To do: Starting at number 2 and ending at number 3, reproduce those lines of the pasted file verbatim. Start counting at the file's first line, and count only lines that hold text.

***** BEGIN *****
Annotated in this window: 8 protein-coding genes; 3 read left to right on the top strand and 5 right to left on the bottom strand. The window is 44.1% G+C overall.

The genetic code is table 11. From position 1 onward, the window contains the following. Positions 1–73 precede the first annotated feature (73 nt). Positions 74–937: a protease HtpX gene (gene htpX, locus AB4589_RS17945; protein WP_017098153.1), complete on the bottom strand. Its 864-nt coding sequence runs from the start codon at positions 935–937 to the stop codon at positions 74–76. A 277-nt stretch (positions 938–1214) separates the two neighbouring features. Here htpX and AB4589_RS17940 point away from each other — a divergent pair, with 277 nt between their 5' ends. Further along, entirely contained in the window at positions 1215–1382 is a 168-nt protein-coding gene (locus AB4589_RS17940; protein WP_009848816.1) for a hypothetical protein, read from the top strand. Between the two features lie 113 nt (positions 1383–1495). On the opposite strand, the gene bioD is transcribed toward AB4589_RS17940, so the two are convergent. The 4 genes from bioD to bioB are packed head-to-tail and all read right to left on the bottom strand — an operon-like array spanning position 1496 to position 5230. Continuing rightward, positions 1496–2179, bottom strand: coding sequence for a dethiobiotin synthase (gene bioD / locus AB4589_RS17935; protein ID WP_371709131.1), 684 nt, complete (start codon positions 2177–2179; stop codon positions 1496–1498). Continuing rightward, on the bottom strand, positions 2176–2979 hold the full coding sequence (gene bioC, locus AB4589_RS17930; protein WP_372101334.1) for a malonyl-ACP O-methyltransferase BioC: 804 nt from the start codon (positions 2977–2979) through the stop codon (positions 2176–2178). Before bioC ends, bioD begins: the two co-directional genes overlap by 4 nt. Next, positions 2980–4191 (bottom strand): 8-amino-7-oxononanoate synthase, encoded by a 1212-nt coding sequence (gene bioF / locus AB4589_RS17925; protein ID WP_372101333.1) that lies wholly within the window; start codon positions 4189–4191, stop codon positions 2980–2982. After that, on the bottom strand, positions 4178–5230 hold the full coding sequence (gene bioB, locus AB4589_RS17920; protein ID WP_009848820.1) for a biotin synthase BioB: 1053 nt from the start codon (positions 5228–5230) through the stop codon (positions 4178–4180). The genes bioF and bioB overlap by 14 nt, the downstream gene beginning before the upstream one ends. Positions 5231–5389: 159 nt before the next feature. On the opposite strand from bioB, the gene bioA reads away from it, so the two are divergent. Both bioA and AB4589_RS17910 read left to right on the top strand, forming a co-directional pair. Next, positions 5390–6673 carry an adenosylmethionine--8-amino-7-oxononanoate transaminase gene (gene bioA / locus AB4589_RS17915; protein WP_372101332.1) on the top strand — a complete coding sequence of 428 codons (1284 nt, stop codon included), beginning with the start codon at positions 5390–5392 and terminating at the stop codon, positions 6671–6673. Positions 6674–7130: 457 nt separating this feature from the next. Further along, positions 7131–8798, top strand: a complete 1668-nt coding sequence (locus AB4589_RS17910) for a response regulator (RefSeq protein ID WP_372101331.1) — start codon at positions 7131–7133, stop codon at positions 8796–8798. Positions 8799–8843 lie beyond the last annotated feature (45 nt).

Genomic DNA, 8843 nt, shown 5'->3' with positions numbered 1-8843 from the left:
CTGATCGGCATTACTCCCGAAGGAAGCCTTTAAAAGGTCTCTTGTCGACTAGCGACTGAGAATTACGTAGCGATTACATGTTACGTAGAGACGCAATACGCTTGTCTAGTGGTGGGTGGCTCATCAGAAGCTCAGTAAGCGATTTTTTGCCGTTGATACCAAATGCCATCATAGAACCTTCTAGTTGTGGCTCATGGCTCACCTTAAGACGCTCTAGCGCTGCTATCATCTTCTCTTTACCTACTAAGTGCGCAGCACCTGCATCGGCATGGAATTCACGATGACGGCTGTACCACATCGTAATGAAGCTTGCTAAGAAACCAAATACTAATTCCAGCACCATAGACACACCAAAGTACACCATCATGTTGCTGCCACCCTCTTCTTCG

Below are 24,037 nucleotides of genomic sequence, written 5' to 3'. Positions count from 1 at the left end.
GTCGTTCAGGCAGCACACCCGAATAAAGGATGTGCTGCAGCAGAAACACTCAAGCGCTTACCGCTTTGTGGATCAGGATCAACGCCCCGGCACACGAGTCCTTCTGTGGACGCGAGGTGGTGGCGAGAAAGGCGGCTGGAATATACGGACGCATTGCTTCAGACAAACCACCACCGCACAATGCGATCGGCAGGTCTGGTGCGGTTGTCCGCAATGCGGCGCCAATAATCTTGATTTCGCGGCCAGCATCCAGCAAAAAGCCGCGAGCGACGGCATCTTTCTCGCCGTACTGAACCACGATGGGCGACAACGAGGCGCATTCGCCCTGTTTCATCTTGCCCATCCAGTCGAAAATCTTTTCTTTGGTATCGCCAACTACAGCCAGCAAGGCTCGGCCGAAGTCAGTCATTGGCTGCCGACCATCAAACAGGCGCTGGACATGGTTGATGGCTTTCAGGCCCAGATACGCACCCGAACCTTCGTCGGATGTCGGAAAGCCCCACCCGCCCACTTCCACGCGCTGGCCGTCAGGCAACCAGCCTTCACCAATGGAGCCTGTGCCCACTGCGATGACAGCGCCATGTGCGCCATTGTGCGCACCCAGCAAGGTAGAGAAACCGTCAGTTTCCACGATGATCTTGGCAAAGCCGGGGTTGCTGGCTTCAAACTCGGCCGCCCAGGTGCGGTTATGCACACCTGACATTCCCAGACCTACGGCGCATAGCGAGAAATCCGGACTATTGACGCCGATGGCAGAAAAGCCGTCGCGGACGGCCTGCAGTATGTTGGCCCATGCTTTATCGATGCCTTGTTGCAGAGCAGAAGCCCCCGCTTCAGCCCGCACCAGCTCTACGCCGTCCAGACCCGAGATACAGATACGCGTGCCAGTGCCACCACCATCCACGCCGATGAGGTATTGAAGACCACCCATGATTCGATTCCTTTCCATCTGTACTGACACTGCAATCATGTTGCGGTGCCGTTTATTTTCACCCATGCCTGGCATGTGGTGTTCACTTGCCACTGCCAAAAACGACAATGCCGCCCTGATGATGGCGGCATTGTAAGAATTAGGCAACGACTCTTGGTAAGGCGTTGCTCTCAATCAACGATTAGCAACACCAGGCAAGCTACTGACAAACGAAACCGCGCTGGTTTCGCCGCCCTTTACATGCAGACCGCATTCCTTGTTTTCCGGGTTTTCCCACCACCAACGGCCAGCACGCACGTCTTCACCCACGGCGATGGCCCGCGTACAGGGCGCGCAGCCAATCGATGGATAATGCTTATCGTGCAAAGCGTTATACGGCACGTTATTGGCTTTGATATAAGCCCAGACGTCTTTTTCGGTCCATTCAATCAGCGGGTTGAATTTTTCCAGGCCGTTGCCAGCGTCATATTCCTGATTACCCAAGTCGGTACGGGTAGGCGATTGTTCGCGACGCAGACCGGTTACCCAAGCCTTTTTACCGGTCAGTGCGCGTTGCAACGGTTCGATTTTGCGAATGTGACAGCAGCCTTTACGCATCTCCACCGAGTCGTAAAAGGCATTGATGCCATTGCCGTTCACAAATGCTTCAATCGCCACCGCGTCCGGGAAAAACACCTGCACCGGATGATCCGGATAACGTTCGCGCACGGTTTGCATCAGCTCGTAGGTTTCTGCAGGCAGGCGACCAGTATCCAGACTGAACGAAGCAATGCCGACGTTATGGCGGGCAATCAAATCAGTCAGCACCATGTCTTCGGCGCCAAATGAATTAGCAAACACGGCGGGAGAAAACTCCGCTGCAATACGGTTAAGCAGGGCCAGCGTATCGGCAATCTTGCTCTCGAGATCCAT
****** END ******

The genetic code is table 11. From position 1 onward, the window contains the following. Positions 1–73 precede the first annotated feature (73 nt). Positions 74–937: a protease HtpX gene (gene htpX, locus AB4589_RS17945; protein WP_017098153.1), complete on the bottom strand. Its 864-nt coding sequence runs from the start codon at positions 935–937 to the stop codon at positions 74–76. A 277-nt stretch (positions 938–1214) separates the two neighbouring features. Here htpX and AB4589_RS17940 point away from each other — a divergent pair, with 277 nt between their 5' ends. Further along, entirely contained in the window at positions 1215–1382 is a 168-nt protein-coding gene (locus AB4589_RS17940; protein WP_009848816.1) for a hypothetical protein, read from the top strand. Between the two features lie 113 nt (positions 1383–1495). On the opposite strand, the gene bioD is transcribed toward AB4589_RS17940, so the two are convergent. The 4 genes from bioD to bioB are packed head-to-tail and all read right to left on the bottom strand — an operon-like array spanning position 1496 to position 5230. Continuing rightward, positions 1496–2179, bottom strand: coding sequence for a dethiobiotin synthase (gene bioD / locus AB4589_RS17935; protein ID WP_371709131.1), 684 nt, complete (start codon positions 2177–2179; stop codon positions 1496–1498). Continuing rightward, on the bottom strand, positions 2176–2979 hold the full coding sequence (gene bioC, locus AB4589_RS17930; protein WP_372101334.1) for a malonyl-ACP O-methyltransferase BioC: 804 nt from the start codon (positions 2977–2979) through the stop codon (positions 2176–2178). Before bioC ends, bioD begins: the two co-directional genes overlap by 4 nt. Next, positions 2980–4191 (bottom strand): 8-amino-7-oxononanoate synthase, encoded by a 1212-nt coding sequence (gene bioF / locus AB4589_RS17925; protein ID WP_372101333.1) that lies wholly within the window; start codon positions 4189–4191, stop codon positions 2980–2982. After that, on the bottom strand, positions 4178–5230 hold the full coding sequence (gene bioB, locus AB4589_RS17920; protein ID WP_009848820.1) for a biotin synthase BioB: 1053 nt from the start codon (positions 5228–5230) through the stop codon (positions 4178–4180). The genes bioF and bioB overlap by 14 nt, the downstream gene beginning before the upstream one ends. Positions 5231–5389: 159 nt before the next feature. On the opposite strand from bioB, the gene bioA reads away from it, so the two are divergent. Both bioA and AB4589_RS17910 read left to right on the top strand, forming a co-directional pair. Next, positions 5390–6673 carry an adenosylmethionine--8-amino-7-oxononanoate transaminase gene (gene bioA / locus AB4589_RS17915; protein WP_372101332.1) on the top strand — a complete coding sequence of 428 codons (1284 nt, stop codon included), beginning with the start codon at positions 5390–5392 and terminating at the stop codon, positions 6671–6673. Positions 6674–7130: 457 nt separating this feature from the next. Further along, positions 7131–8798, top strand: a complete 1668-nt coding sequence (locus AB4589_RS17910) for a response regulator (RefSeq protein ID WP_372101331.1) — start codon at positions 7131–7133, stop codon at positions 8796–8798. Positions 8799–8843 lie beyond the last annotated feature (45 nt).

Genomic DNA, 8843 nt, shown 5'->3' with positions numbered 1-8843 from the left: